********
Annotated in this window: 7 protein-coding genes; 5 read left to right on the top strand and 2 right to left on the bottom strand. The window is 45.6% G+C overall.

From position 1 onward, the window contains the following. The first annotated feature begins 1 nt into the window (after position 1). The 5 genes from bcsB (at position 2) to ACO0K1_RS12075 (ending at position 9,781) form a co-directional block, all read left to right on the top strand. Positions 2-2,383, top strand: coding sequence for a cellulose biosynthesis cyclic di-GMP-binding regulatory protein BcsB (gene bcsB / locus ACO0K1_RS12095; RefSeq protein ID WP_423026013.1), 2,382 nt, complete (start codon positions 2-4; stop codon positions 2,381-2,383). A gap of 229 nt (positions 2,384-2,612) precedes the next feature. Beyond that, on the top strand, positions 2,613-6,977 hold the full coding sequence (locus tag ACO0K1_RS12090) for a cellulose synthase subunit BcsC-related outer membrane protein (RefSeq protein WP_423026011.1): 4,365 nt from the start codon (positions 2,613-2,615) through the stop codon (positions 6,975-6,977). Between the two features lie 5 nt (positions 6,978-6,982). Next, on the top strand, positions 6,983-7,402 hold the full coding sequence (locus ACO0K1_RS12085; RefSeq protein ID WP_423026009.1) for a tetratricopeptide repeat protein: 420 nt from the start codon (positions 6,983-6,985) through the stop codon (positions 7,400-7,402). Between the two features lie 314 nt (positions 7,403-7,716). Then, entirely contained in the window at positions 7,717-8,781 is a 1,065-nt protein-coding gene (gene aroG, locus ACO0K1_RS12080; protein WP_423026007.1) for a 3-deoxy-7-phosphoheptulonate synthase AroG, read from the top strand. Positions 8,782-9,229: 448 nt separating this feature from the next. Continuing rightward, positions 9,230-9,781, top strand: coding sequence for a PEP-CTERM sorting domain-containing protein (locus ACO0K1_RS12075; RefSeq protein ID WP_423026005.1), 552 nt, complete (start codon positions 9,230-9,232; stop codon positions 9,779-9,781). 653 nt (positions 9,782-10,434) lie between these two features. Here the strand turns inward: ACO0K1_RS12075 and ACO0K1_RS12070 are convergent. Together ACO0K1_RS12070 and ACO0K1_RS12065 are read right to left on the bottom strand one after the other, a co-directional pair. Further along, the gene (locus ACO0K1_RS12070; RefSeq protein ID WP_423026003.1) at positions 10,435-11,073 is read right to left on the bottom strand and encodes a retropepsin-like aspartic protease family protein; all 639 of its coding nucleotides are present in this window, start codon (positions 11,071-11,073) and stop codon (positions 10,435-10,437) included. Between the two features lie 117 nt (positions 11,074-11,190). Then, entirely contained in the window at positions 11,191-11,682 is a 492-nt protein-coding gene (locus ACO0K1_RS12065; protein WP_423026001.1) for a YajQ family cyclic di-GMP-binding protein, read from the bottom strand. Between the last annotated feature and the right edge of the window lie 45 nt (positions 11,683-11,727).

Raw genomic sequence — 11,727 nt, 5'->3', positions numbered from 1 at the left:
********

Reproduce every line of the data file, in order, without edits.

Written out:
Annotated in this window: 7 protein-coding genes; 5 read left to right on the top strand and 2 right to left on the bottom strand. The window is 45.6% G+C overall.

From position 1 onward, the window contains the following. The first annotated feature begins 1 nt into the window (after position 1). The 5 genes from bcsB (at position 2) to ACO0K1_RS12075 (ending at position 9,781) form a co-directional block, all read left to right on the top strand. Positions 2-2,383, top strand: coding sequence for a cellulose biosynthesis cyclic di-GMP-binding regulatory protein BcsB (gene bcsB / locus ACO0K1_RS12095; RefSeq protein ID WP_423026013.1), 2,382 nt, complete (start codon positions 2-4; stop codon positions 2,381-2,383). A gap of 229 nt (positions 2,384-2,612) precedes the next feature. Beyond that, on the top strand, positions 2,613-6,977 hold the full coding sequence (locus tag ACO0K1_RS12090) for a cellulose synthase subunit BcsC-related outer membrane protein (RefSeq protein WP_423026011.1): 4,365 nt from the start codon (positions 2,613-2,615) through the stop codon (positions 6,975-6,977). Between the two features lie 5 nt (positions 6,978-6,982). Next, on the top strand, positions 6,983-7,402 hold the full coding sequence (locus ACO0K1_RS12085; RefSeq protein ID WP_423026009.1) for a tetratricopeptide repeat protein: 420 nt from the start codon (positions 6,983-6,985) through the stop codon (positions 7,400-7,402). Between the two features lie 314 nt (positions 7,403-7,716). Then, entirely contained in the window at positions 7,717-8,781 is a 1,065-nt protein-coding gene (gene aroG, locus ACO0K1_RS12080; protein WP_423026007.1) for a 3-deoxy-7-phosphoheptulonate synthase AroG, read from the top strand. Positions 8,782-9,229: 448 nt separating this feature from the next. Continuing rightward, positions 9,230-9,781, top strand: coding sequence for a PEP-CTERM sorting domain-containing protein (locus ACO0K1_RS12075; RefSeq protein ID WP_423026005.1), 552 nt, complete (start codon positions 9,230-9,232; stop codon positions 9,779-9,781). 653 nt (positions 9,782-10,434) lie between these two features. Here the strand turns inward: ACO0K1_RS12075 and ACO0K1_RS12070 are convergent. Together ACO0K1_RS12070 and ACO0K1_RS12065 are read right to left on the bottom strand one after the other, a co-directional pair. Further along, the gene (locus ACO0K1_RS12070; RefSeq protein ID WP_423026003.1) at positions 10,435-11,073 is read right to left on the bottom strand and encodes a retropepsin-like aspartic protease family protein; all 639 of its coding nucleotides are present in this window, start codon (positions 11,071-11,073) and stop codon (positions 10,435-10,437) included. Between the two features lie 117 nt (positions 11,074-11,190). Then, entirely contained in the window at positions 11,191-11,682 is a 492-nt protein-coding gene (locus ACO0K1_RS12065; protein WP_423026001.1) for a YajQ family cyclic di-GMP-binding protein, read from the bottom strand. Between the last annotated feature and the right edge of the window lie 45 nt (positions 11,683-11,727).

Raw genomic sequence — 11,727 nt, 5'->3', positions numbered from 1 at the left: